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The authorities continue to suppress local activists and villagers who oppose petroleum exploration in villages in Thailand’s Northeast.

According to Thai Lawyers for Human Rights (TLHR), the military on 25 February brought Thawatchai Surat, a northeastern energy activist, to Buriram Muang Police Station and tried to force him to sign an agreement not to campaign against a petroleum operator.  However, Thawatchai refused to sign any document.   

Thawatchai is one of the activists who has been campaigning against petroleum exploration by Shaanxi Yanchang Petroleum, a Chinese petroleum company granted state concessions by the Department of Mineral Fuels since 2014 to explore potential oil fields in the northeastern provinces of Buriram, Maha Sarakham, Roi Et, and Surin.

At the police station, the authorities asked Thawatchai to report details about villagers who are against the company and whether they are backed back politicians or interest groups, and their demands.

Thawatchai added that the authorities also asked about the Thai PBS TV programme ‘Real Life Is Worse than a Soap Opera’, which interviewed him last year about the impact of exploration operations in the region, and instructed him to inform the authorities of any planned future programme about the conflict.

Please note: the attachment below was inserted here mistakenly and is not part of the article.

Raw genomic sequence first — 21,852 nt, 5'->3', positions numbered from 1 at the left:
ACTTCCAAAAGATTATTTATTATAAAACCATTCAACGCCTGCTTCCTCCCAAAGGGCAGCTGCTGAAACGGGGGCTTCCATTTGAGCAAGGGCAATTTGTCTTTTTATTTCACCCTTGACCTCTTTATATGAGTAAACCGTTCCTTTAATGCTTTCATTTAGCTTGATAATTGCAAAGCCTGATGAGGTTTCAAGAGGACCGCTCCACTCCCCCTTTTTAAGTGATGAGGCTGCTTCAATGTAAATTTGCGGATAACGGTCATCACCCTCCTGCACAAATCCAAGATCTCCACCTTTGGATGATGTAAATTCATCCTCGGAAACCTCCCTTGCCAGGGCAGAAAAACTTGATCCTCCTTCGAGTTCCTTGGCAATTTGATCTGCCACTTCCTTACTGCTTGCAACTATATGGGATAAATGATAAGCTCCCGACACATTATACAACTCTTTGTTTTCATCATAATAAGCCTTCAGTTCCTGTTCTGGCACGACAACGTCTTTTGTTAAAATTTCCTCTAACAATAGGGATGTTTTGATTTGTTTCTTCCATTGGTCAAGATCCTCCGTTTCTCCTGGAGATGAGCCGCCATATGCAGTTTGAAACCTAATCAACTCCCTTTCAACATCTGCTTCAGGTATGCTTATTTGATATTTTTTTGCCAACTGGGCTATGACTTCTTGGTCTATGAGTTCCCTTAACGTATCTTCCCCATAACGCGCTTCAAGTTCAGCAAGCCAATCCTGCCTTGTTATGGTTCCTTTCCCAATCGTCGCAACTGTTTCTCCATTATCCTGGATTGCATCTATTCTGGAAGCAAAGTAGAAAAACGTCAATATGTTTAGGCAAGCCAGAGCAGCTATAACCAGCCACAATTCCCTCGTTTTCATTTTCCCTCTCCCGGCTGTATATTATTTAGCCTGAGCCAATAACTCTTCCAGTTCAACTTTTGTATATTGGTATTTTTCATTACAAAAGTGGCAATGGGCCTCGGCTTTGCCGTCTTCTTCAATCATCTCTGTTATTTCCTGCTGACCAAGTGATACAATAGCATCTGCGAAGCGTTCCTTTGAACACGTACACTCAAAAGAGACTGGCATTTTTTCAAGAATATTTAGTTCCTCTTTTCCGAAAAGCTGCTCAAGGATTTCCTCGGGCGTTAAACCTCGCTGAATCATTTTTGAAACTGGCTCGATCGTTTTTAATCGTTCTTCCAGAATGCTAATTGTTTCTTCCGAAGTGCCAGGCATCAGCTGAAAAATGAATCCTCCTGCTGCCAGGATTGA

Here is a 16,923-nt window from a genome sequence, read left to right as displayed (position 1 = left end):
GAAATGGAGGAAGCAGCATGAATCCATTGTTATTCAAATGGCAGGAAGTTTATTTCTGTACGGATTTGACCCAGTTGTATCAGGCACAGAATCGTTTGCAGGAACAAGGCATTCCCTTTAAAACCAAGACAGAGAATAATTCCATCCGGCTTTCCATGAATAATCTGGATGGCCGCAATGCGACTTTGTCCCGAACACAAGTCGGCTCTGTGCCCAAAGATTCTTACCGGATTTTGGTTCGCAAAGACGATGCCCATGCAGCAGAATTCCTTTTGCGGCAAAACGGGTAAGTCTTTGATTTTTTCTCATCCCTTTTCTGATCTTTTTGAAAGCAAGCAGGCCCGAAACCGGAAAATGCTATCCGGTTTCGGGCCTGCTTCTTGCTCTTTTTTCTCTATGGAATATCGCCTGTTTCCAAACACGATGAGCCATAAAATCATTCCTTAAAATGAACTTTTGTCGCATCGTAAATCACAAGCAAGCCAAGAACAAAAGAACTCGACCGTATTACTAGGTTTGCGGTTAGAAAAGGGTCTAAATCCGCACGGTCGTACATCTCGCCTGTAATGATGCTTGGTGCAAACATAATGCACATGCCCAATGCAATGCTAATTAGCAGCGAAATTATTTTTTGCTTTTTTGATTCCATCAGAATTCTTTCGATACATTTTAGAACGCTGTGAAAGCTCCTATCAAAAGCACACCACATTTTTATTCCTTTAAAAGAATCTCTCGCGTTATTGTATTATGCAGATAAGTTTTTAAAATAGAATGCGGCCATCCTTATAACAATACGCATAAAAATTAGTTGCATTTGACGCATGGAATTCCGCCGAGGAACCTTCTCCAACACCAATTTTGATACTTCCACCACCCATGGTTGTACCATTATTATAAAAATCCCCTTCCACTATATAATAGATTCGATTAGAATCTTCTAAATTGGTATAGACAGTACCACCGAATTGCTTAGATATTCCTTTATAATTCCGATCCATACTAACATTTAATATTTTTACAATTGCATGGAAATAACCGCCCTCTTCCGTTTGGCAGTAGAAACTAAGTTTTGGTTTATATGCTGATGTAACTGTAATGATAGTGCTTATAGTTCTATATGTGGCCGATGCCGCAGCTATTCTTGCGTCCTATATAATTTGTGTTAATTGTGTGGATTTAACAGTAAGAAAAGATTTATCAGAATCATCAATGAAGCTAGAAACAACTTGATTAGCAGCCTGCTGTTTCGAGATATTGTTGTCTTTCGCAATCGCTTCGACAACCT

On 16 September 2014, several police officers visited him regarding the Thai PBS programme.  

Since the 2014 coup d’état, officers, some in plainclothes, have regularly come to the village to monitor the meetings of anti-exploration villagers. The surveillance created a climate of fear among the villagers, who started to censor themselves, he said.

He pointed out that the recent petroleum exploration operations shook the ground and damaged nearby houses.

In Khon Kaen, Apico (Korat) Limited, a US-based oil and gas exploration company which received a state concession to explore the Dongmoon oil fields in Kranuan District, informed the villagers last week that the company will continue drilling operations on 18 March despite local opposition.  

Last month, about 40 armed police and military officers assisted the company while it moved drilling equipment to the potential site. Due to the military presence, the villagers could merely look on and pray.

A halt to the procedure was actually ordered by the National Human Rights Commission (NHRC) due to its controversial Environmental Impact Assessment (EIA) report.

On the night of 14 February, about 20 police and military officers from Khon Kaen Internal Security Operations Command (ISOC) threatened village leaders and a local environmental activist with martial law if the villagers insisted on obstructing the company’s operations.


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